Chinese woman gives birth to quintuplets

After six years of trying for a baby, a couple’s dreams have come true many times over after the mum gave birth to quintuplets this week.

Five-year-old shoots nine-month-old brother dead

A nine-month-old baby boy died on Monday after he was shot in the head by his five-year-old brother in their grandfather's home.

'Is that baby yours?'

She is my daughter. I gave birth to her. I nurse her. But she doesn't have any of my genes.

Episiotomy in childbirth: not just 'a little snip'

Episiotomies have a place in maternity care – and can occasionally save lives – but should not be performed routinely.

Toddler aggression not caused by language delays after all: study

The logic was that children who don’t have the language to fully express themselves will lash out when they’re misunderstood. Not anymore.

Why we chose to adopt a child with Down sydrome

Everyone in foster care (and really in life) has something that makes them more vulnerable. We just know what our son's is.

Object of desire

Curvy mums make clever babies

Scientists appear to have discovered why women have evolved to have more curves than men – shapely thighs and bottoms lead to healthier babies.

'We'll make sure they know how much she loved them'

A first-time mum will never get to hold her four newborns, dying shortly after giving birth to the quadruplets.

The baby names NZ knocked back in 2014

A New Zealander has tried to name their baby Senior Constable but didn't get away with it - and numbering children is also a no-no.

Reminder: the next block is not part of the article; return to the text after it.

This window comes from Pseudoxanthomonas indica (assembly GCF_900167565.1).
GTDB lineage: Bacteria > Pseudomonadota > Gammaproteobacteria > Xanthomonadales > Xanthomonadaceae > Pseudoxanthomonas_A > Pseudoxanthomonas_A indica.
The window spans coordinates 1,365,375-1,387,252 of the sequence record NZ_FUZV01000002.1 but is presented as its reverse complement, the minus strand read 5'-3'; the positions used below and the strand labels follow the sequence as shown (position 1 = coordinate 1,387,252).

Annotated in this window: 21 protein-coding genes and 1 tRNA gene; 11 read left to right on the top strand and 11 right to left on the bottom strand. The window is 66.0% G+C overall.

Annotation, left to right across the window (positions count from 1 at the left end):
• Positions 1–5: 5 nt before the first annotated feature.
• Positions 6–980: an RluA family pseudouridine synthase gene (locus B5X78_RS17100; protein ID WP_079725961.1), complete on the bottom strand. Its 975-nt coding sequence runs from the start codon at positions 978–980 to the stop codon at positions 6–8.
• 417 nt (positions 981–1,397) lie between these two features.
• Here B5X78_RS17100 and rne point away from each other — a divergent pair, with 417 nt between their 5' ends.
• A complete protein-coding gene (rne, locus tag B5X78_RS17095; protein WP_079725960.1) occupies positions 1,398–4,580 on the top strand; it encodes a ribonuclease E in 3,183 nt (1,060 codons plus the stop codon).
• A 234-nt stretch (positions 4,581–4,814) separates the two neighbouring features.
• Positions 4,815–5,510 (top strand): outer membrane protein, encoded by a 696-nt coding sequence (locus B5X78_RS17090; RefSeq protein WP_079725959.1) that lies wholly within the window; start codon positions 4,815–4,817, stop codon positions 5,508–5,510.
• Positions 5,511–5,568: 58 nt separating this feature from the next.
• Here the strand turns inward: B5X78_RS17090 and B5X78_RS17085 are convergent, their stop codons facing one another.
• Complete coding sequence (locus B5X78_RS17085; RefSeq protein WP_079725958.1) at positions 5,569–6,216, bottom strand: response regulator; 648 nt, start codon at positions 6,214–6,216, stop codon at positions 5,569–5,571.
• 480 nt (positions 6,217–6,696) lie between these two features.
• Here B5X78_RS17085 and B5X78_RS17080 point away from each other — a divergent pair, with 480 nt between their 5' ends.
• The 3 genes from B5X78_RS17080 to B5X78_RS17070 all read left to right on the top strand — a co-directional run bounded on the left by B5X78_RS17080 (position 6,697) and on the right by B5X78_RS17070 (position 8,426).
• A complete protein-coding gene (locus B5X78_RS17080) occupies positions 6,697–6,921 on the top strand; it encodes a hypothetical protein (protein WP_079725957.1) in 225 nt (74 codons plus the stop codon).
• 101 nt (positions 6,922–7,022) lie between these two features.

How can you go into labour without knowing you're pregnant?

For most of us, the idea that a woman could carry a child to full-term without knowing she is pregnant is mind-boggling.

Will you get to the hospital in time?

Worrying your baby will be delivered by the roadside is a common concern for many mothers-to-be. So how likely are you to be caught short?

Win an Octonauts prize pack

To celebrate the launch of Octonauts Live! Operation Reef Shield, a spectacular underwater adventure live on stage, we are giving away an amazing Octonauts prize pack to one lucky fan.

Download now: Essential Kids Activity Finder app

Got bored kids? Quickly find the best activities for kids wherever you are in Australia with the Essential Kids app.

 
Advertisement
 
Advertisement
 
 
 

What's hot on EB

Stars help save choking babies

It's an important lesson to learn, but one that busy new mums and dads might overlook until it's too late.

New Girl star Zooey Deschanel pregnant

Actress Zooey Deschanel is expecting her first child with her producer boyfriend Jacob Pechenik.

16 times 'dad reflexes' saved the day

Of course, in some cases they may be the ones who actually got their child into a precarious position in the first place, but we'll ignore that for now.

Couple's 'non-traditional' pregnancy announcement goes viral

Knowing you are not the father of your pregnant wife's baby would usually indicate a rocky relationship ahead for traditional parents.

The trials and tribulations of identical triplet newborns

Pip Donnelly is still playing spot the difference with her newborn identical triplets, Isabelle, Georgina and Frankie.

Win an Octonauts prize pack

To celebrate the launch of Octonauts Live! Operation Reef Shield, a spectacular underwater adventure live on stage, we are giving away an amazing Octonauts prize pack to one lucky fan.

Earthquake baby thriving five years on

Jenny Alexis is lucky to be alive after spending four days buried in the rubble of the 2010 Haitian earthquake, but now she's a thriving five year old.

Please don't say I'm lucky because I was adopted